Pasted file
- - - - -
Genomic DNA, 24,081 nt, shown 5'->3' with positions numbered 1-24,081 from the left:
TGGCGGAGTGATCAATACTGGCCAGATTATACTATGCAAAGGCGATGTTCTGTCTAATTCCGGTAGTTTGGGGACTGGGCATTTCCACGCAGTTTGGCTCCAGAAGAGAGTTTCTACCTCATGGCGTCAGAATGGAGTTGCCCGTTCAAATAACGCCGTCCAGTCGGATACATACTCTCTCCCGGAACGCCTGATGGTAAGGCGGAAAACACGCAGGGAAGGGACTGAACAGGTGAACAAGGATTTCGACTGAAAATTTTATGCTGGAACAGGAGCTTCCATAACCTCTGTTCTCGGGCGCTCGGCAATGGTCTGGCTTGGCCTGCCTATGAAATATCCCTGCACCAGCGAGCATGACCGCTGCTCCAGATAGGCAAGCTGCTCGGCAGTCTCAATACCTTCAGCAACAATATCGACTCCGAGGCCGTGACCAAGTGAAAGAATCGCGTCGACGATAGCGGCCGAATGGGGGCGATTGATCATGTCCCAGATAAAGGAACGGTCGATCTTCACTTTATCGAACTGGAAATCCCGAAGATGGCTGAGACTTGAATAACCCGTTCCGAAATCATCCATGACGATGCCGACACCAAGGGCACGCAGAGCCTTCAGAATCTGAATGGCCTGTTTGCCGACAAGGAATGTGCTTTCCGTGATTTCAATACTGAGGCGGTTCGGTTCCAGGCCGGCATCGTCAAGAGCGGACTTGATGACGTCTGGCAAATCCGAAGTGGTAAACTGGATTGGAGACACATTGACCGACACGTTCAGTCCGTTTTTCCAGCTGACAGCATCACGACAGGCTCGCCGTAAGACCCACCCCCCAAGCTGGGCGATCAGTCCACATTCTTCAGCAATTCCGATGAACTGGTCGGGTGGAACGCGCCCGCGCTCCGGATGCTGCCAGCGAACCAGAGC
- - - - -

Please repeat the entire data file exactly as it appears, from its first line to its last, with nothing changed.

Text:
Genomic DNA, 24,081 nt, shown 5'->3' with positions numbered 1-24,081 from the left:
TGGCGGAGTGATCAATACTGGCCAGATTATACTATGCAAAGGCGATGTTCTGTCTAATTCCGGTAGTTTGGGGACTGGGCATTTCCACGCAGTTTGGCTCCAGAAGAGAGTTTCTACCTCATGGCGTCAGAATGGAGTTGCCCGTTCAAATAACGCCGTCCAGTCGGATACATACTCTCTCCCGGAACGCCTGATGGTAAGGCGGAAAACACGCAGGGAAGGGACTGAACAGGTGAACAAGGATTTCGACTGAAAATTTTATGCTGGAACAGGAGCTTCCATAACCTCTGTTCTCGGGCGCTCGGCAATGGTCTGGCTTGGCCTGCCTATGAAATATCCCTGCACCAGCGAGCATGACCGCTGCTCCAGATAGGCAAGCTGCTCGGCAGTCTCAATACCTTCAGCAACAATATCGACTCCGAGGCCGTGACCAAGTGAAAGAATCGCGTCGACGATAGCGGCCGAATGGGGGCGATTGATCATGTCCCAGATAAAGGAACGGTCGATCTTCACTTTATCGAACTGGAAATCCCGAAGATGGCTGAGACTTGAATAACCCGTTCCGAAATCATCCATGACGATGCCGACACCAAGGGCACGCAGAGCCTTCAGAATCTGAATGGCCTGTTTGCCGACAAGGAATGTGCTTTCCGTGATTTCAATACTGAGGCGGTTCGGTTCCAGGCCGGCATCGTCAAGAGCGGACTTGATGACGTCTGGCAAATCCGAAGTGGTAAACTGGATTGGAGACACATTGACCGACACGTTCAGTCCGTTTTTCCAGCTGACAGCATCACGACAGGCTCGCCGTAAGACCCACCCCCCAAGCTGGGCGATCAGTCCACATTCTTCAGCAATTCCGATGAACTGGTCGGGTGGAACGCGCCCGCGCTCCGGATGCTGCCAGCGAACCAGAGC